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2/28 -- The Bloody Path to War

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Liz Skilton

on 17 September 2018

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Transcript of 2/28 -- The Bloody Path to War

GOAL!
Louisiana History
The Bloody Path To War
3. The Growth of Sectionalism
Post War of 1812 (1830s-40s):
Post 1845
Rise of Republican Party

Rise of Know-Nothing Party
Anti-Catholic, Anti-Immigrant, attracts former Whigs
Dedicated To Promoting Free States
Democrats -- Predominantly Southern
4. The 1860 Election: To Secede Or Not To Secede?
1. Louisiana Talks A Big Game
Republican Winner!
2. To Defend Our Honor
Secession was part of discussion, just a matter of when
Immediate Secessionists
Wanted Louisiana to secede immediately and act as its own sovereign state
Cooperationists
Wanted to cooperate with other Southern states to demand changes from Union. Maybe prevent secession or use it as last resource.
3. A Decision Of Great Importance
December 1860 -- Governor Thomas O. Monroe gives fiery speech at Legislature urging secession

January 1861 -- Vote on delegates to convention on secession

Results: 80 "Immediate Secessionists"
44 "Cooperationists"
6 "Undeclared"
January 26, 1861:
Louisiana Secedes from the Union
The Civil War in Louisiana
1. War Comes To Louisiana Quickly
LA Significance on MS River Yet Again Important
3. A Win For the South!
4. A Surge To Control the MS
Louisiana At The End of the War
Emancipation Proclamation & the Question of Freed Men
Landscape Destruction -- Over 500 Battles fought in LA -- Crops, Levees, Roads, & Railways
Loss of Life: 25% of Eligible Male Pop. Dead; 50,000 LA serve - only 36,000 come home

Many exempt from service
- 20 slave rule
$500 Mil. Lost in Property
Gordon, An Escaped Slave, July 4, 1863, Harper's Bazaar
--Used to increase anger in North

--Runaway who had eluded capture (80 mi chase by dogs to Baton Rouge)

--Stories of him fighting bravely in May at Port Hudson reignite interest
Sectionalism Splits Louisiana Politics Even More!
5. The War Over Honor
Review:
Jackson rises to political power (& eventual Presidency) -- sides develop for Pro-Jackson & Anti-Jackson
Jacksonian Democrats
The Whigs
Push for creation of a new state Constitution by 1845
with universal suffrage!
The New Constitution (1845):
Adding Things As Need Arose
-Tenure for justices of LA Supreme Court, state debt ceiling, railroad development $$

-Creation of a public school system

-Creation of Lieutenant Governor Office (after one governor run over by horse & carriage)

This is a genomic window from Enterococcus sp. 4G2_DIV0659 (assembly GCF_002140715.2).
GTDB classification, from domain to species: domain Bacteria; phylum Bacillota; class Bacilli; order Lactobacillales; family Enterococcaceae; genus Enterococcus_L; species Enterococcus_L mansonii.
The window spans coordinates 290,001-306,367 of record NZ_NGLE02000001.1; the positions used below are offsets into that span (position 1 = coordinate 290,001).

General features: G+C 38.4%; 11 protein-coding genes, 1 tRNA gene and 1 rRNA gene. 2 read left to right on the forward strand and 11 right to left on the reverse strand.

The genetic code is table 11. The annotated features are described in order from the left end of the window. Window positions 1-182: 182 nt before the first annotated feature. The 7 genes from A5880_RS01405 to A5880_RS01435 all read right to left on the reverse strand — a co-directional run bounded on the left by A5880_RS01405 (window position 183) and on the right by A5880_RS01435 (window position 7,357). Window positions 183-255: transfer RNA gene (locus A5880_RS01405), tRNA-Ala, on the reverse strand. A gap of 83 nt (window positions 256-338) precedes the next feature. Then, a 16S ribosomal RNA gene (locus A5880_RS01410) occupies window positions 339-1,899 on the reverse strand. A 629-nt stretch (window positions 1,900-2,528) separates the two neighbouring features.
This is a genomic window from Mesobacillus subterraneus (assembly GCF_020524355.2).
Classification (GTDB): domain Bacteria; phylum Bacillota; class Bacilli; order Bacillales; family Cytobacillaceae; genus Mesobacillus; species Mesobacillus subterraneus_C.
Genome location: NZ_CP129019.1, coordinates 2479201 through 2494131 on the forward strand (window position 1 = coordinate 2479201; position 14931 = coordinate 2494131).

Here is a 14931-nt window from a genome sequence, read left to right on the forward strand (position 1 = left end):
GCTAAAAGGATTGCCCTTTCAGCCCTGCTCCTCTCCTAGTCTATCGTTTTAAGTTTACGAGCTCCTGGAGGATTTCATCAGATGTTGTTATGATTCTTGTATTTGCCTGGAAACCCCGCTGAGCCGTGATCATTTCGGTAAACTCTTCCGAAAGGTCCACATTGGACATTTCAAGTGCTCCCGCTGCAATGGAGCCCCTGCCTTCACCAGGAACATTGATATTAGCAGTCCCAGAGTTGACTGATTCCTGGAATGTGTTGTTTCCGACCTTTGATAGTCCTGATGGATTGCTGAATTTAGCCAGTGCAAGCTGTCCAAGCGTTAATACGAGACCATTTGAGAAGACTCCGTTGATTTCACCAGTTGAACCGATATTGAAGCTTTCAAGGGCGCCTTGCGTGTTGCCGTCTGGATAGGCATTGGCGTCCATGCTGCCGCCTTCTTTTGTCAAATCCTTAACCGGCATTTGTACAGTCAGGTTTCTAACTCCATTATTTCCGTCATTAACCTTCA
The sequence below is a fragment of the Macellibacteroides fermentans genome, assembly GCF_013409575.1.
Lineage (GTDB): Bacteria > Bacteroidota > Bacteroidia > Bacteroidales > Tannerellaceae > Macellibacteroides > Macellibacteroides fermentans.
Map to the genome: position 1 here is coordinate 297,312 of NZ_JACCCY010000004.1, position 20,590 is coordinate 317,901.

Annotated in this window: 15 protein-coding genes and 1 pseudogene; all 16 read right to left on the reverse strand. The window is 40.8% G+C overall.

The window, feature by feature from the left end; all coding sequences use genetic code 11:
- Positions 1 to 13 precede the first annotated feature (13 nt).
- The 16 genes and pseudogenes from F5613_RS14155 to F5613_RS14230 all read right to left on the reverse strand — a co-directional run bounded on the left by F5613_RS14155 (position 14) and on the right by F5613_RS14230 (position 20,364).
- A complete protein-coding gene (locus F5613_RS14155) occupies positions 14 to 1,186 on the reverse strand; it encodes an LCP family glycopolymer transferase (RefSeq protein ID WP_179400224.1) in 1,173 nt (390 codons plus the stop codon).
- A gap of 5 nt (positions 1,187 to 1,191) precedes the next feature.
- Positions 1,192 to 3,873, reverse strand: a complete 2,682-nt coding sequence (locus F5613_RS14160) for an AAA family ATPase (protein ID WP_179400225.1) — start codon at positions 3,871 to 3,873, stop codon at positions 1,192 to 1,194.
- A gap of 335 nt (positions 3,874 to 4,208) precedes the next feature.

-Moves capitol to Baton Rouge
& builds building (--> Mark Twain refers to building as "Bastard Gothic style")

-Abolished all property & tax-paying qualifications for voting
-Universal adult white male suffrage
-2 Year residency requirement

Slaves do not count
Sugar planters/New Orleanians
Cotton planters/Northern & Western Louisiana
Industry & Population Growth
Population Growth
Governmental Concern
Governmental Concern
Population Growth & Governmental Concern
NEW
OLD
Very few can vote & run for election
Intimidation at the voting booths
Louisianans FINALLY used to Democratic system, BUT:
Many left out of population counts -- slaves, immigrants, newcomers
Jacksonian Democrats most upset by:
Abolitionists
If slaves do not count, how is the slave system represented?
A Concern Over Slavery....
1852 Constitution Additions
-12 month residency requirement, otherwise voters needed to be free white men of 21 or older

-Population of slaves counted 1:1 ratio
-KEY: not even 3/5 followed elsewhere in US
Population Growth & Governmental Concern
The State in Crisis
Announcements
Midterm exam
NEXT

Wednesday
, March 7
.

12 Years A Slave Paper Due
& Discussion Day 1






Antebellum Louisiana


1. Population Changes

2. Shifting Ideologies Regarding Slavery

3. Growth of Sectionalism in LA

4. The 1860 Election Fallout: To Secede or not to Secede

5. The War of Southern Honor

1815 - 1861
focus today!
"Antebellum"
Prior to the Civil War
Discussion Question:
What was life like in Louisiana for:
Native Americans
French settlers
Spanish settlers
American (Anglo/English-speaking) settlers
Women
Slaves
Free People of Color
Immigrants
Review everyday lives, economic concerns, political power, known problems and stereotypes, and key people who represent the group.
Come up with a thesis statement about these people to present to the class. Be creative!
At Statehood (1812-1815)
Constitutional Convention
Due To This:
51% of LA Population Could Not Vote
& Only 20% Actually Ever Did
Adopt KY Constitution with minimal changes

Those in power stay in power

1. Had to have $5,000
2. Had to be a LA resident for 6 years
3. Had to own significant property in Louisiana

Just to vote & be elected..
.
Agree to rule in American style
Post War of 1812 - 1830s
1828
Population Statistics:

1812 -- 80,000 people
35,000 slaves

1860 -- 700,000 people
331,000 slaves
2. New Orleans Does Not Fall Easily:
General Benjamin Butler's Reign

Unruly LA Behavior
54% favored this
46% favored this
Declares itself
The Republic of Louisiana
; joins with 6 other Southern states to form Confederate States of America in February 1861
General Order No. 28 -- The Women's Order
Main Issue: Slavery
Area of Concern
Addition Made
Addition Made
Area of Concern
Today's Schedule:

1-1:05 - Intro
1:05-1:10 - Discussion Question Overview
1:10-1:25 - Discussion break-up
1:25-1:40 - Discussion in class
1:40-2:15 - Civil War

Come back to classroom at 1:20
Full transcript